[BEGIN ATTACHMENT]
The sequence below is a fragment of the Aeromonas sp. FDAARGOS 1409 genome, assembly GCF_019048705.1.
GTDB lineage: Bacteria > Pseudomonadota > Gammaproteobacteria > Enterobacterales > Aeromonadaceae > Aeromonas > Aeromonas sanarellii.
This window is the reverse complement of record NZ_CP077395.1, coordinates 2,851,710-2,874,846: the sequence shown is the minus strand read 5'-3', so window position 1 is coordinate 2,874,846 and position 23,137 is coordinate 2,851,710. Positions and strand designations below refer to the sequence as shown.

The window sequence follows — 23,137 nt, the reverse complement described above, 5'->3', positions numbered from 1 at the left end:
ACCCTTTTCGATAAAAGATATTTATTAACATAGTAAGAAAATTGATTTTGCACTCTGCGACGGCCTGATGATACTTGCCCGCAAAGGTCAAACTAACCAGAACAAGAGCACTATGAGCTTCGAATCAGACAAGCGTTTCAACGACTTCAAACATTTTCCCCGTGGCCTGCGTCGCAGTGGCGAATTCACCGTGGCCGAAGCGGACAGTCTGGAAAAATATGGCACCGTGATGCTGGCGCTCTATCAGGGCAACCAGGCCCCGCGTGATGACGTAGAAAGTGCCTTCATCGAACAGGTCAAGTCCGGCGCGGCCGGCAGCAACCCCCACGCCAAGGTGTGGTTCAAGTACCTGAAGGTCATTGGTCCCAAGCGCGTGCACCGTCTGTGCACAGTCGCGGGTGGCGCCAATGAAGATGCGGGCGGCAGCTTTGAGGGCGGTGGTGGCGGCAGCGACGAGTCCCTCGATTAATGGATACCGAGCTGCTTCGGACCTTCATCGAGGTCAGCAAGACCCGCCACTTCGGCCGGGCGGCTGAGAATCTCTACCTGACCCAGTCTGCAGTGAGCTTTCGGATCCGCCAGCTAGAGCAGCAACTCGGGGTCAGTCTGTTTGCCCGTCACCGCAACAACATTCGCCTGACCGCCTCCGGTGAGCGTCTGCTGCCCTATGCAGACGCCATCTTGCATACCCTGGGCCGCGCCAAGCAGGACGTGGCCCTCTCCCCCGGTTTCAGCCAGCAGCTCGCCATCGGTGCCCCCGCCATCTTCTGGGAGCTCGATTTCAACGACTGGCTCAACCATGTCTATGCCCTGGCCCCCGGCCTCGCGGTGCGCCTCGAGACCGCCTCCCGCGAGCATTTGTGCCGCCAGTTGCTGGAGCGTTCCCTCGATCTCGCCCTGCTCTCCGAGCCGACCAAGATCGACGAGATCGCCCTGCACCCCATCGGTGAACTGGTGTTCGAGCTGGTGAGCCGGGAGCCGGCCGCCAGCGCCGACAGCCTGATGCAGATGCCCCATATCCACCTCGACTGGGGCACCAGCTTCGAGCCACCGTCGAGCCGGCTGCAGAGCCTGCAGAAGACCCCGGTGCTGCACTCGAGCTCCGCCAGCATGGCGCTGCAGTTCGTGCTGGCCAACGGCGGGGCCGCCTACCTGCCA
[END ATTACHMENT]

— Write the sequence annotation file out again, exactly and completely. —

The sequence below is a fragment of the Aeromonas sp. FDAARGOS 1409 genome, assembly GCF_019048705.1.
GTDB lineage: Bacteria > Pseudomonadota > Gammaproteobacteria > Enterobacterales > Aeromonadaceae > Aeromonas > Aeromonas sanarellii.
This window is the reverse complement of record NZ_CP077395.1, coordinates 2,851,710-2,874,846: the sequence shown is the minus strand read 5'-3', so window position 1 is coordinate 2,874,846 and position 23,137 is coordinate 2,851,710. Positions and strand designations below refer to the sequence as shown.

The window sequence follows — 23,137 nt, the reverse complement described above, 5'->3', positions numbered from 1 at the left end:
ACCCTTTTCGATAAAAGATATTTATTAACATAGTAAGAAAATTGATTTTGCACTCTGCGACGGCCTGATGATACTTGCCCGCAAAGGTCAAACTAACCAGAACAAGAGCACTATGAGCTTCGAATCAGACAAGCGTTTCAACGACTTCAAACATTTTCCCCGTGGCCTGCGTCGCAGTGGCGAATTCACCGTGGCCGAAGCGGACAGTCTGGAAAAATATGGCACCGTGATGCTGGCGCTCTATCAGGGCAACCAGGCCCCGCGTGATGACGTAGAAAGTGCCTTCATCGAACAGGTCAAGTCCGGCGCGGCCGGCAGCAACCCCCACGCCAAGGTGTGGTTCAAGTACCTGAAGGTCATTGGTCCCAAGCGCGTGCACCGTCTGTGCACAGTCGCGGGTGGCGCCAATGAAGATGCGGGCGGCAGCTTTGAGGGCGGTGGTGGCGGCAGCGACGAGTCCCTCGATTAATGGATACCGAGCTGCTTCGGACCTTCATCGAGGTCAGCAAGACCCGCCACTTCGGCCGGGCGGCTGAGAATCTCTACCTGACCCAGTCTGCAGTGAGCTTTCGGATCCGCCAGCTAGAGCAGCAACTCGGGGTCAGTCTGTTTGCCCGTCACCGCAACAACATTCGCCTGACCGCCTCCGGTGAGCGTCTGCTGCCCTATGCAGACGCCATCTTGCATACCCTGGGCCGCGCCAAGCAGGACGTGGCCCTCTCCCCCGGTTTCAGCCAGCAGCTCGCCATCGGTGCCCCCGCCATCTTCTGGGAGCTCGATTTCAACGACTGGCTCAACCATGTCTATGCCCTGGCCCCCGGCCTCGCGGTGCGCCTCGAGACCGCCTCCCGCGAGCATTTGTGCCGCCAGTTGCTGGAGCGTTCCCTCGATCTCGCCCTGCTCTCCGAGCCGACCAAGATCGACGAGATCGCCCTGCACCCCATCGGTGAACTGGTGTTCGAGCTGGTGAGCCGGGAGCCGGCCGCCAGCGCCGACAGCCTGATGCAGATGCCCCATATCCACCTCGACTGGGGCACCAGCTTCGAGCCACCGTCGAGCCGGCTGCAGAGCCTGCAGAAGACCCCGGTGCTGCACTCGAGCTCCGCCAGCATGGCGCTGCAGTTCGTGCTGGCCAACGGCGGGGCCGCCTACCTGCCA